When I saw that one of my Facebook friends had thrown up a meme in support of the Susan G. Komen Foundation’s decision to withdraw funding from Planned Parenthood, I immediately responded with a counter-meme: a bright pink picture under my face that said, “Still Standing With Planned Parenthood.”
They later decided to reverse the decision, but in what sense was my action a stand for Planned Parenthood? Posting only took a click on a friend’s “Share” button; I wasn’t dedicating any time, effort or money to supporting the cause.
Clearly, if Facebooking is what it means to show commitment to reproductive rights, then this is an impoverished form of politics.
Indeed, as political theorist Jodi Dean suggests in her book Democracy and Other Neoliberal Fantasies, digital media often stands in as a compensatory substitute for political activity — what Dean calls the “technological fetish.” Even though most of us are unable to act to change things in the actual world, liking a meme or forwarding a quote makes us feel as if we’re doing something. I posted about Planned Parenthood, so I could go about my day feeling guilt-free and empowered.
However, this isn’t just a problem in the virtual world. Most activism and charity work seems geared toward helping us forget our helpless inactivity. The Susan G. Komen Foundation is a prime example: While some undoubtedly do good work for them, most just buy a ribbon or a pink-colored doodad and then forget about it.
Even within radical political movements, there is a frustrated desire to “do something.” I’ve been to multiple political discussions in which someone stands up and asks, “Why aren’t we out in the street right now?”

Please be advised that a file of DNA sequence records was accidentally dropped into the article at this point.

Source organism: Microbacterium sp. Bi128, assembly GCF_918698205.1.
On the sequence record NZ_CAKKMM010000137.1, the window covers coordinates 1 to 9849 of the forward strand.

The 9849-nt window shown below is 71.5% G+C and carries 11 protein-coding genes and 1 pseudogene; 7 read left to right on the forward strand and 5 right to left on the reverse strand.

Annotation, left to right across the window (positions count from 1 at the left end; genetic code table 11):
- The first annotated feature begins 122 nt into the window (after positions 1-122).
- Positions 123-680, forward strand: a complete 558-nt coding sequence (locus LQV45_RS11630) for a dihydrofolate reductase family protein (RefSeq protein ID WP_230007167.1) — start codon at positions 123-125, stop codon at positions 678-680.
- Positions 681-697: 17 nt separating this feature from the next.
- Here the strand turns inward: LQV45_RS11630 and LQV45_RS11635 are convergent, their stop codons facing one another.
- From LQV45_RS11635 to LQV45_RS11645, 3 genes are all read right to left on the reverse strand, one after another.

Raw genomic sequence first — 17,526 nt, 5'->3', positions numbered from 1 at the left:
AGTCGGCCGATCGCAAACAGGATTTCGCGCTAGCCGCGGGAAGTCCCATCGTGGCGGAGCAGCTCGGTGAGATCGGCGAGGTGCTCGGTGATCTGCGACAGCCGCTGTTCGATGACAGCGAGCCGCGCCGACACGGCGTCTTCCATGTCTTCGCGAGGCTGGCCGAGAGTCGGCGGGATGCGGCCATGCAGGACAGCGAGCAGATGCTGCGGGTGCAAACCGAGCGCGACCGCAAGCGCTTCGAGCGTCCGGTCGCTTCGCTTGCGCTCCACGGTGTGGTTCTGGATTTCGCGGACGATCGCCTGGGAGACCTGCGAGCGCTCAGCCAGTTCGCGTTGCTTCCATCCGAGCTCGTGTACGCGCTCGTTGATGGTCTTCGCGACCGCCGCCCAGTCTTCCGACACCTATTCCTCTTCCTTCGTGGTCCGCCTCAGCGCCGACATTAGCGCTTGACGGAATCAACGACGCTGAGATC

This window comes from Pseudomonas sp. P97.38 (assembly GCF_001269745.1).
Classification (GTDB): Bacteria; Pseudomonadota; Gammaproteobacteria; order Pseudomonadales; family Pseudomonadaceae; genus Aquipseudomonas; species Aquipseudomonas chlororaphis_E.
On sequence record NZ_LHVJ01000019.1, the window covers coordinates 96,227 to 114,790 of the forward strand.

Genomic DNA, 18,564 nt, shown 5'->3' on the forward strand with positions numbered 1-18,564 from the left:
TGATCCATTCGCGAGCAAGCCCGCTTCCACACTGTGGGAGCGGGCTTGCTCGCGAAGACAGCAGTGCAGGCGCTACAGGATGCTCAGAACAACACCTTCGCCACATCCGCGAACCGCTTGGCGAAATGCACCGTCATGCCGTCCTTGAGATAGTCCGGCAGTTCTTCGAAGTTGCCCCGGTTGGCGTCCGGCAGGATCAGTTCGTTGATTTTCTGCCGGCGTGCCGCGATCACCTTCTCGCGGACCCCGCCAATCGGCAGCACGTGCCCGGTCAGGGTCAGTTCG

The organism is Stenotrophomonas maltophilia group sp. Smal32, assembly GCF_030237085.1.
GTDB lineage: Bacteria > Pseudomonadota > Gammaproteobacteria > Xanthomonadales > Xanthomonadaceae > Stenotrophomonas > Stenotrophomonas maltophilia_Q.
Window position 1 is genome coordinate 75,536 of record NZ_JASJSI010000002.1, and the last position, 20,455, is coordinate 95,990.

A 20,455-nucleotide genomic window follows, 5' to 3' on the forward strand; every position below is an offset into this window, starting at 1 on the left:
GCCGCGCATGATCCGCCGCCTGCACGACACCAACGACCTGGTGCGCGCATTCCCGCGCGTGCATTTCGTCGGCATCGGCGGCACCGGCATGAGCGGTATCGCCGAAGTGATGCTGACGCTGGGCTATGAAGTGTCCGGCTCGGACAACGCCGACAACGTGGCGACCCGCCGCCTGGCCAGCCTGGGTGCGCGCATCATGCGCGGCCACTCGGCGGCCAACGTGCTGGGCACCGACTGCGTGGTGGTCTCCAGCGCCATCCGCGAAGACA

And yet, once the demonstrations start, they often become just another form of individualistic self-expression. In what economics journalist Doug Henwood terms “activistism,” protesters organize protests to recruit more protesters and inspire further protests, which are then held to generate more protests and so on.
When marches and rallies only fulfill the frantic need to be seen and heard by like-minded people, they become a fetish substitute for effective political action — like Facebook, but with giant puppets and drum circles.
The Occupy movement has demonstrated several ways to move beyond this issue. For example, the blockades of the ports in Oakland did more than just provide yet another venue for activist self-advertisement: They stopped the circulation of capital, if only for a brief period.
The movement has also shown the need for collective, face to face organization. The mass occupations accomplished what isolated groups, independent theorists and digital media activists have long failed to do: focus attention on economic inequality in the public consciousness. They did this by bringing people together in real-world struggle, thereby forging a shared purpose and vocabulary.
But we still need to solve the problem of passivity. People rely on Facebook to speak out not because they’re lazy but because they don’t have time for anything more.
While some attribute time poverty to technology or the way of the world, I would argue that it’s largely the product of our economic system. As wages stagnate and profits decline, the working class is forced to work more hours. So, after a long day of exhausting work, nobody wants to go link arms and sit in front of a bank.
It should come as no surprise, then, that the people most heavily involved in the occupations are unemployed, students or young professionals. It’s not that these groups are the new revolutionary subjects; it’s that everyone else is ground into passivity by mind-numbing work hours.
Activist movements should strive to include those who don’t have the flexibility to show up to spontaneous marches on a weekday or the ability to devote many hours to activism.
That first means protests should develop stable, open institutions with accessible contacts and regular meeting times.
Meeting workers halfway also entails welcoming different kinds of participation. Not everyone can risk arrest or march all day.
Finally, moving beyond the fetish of inaction also means finding workers where they live and work. Canvassing neighborhoods or organizing in workplaces may be frustrating and unglamorous, but it can be much more useful than holding events with people who already agree with us.
That doesn’t mean that activists should compromise their goals or commodify activism like the Susan G. Komen Foundation. But it does mean that we can’t just swap memes with our friends anymore.
JORDAN S. CARROLL is a PhD student in English who can be reached at email@example.com.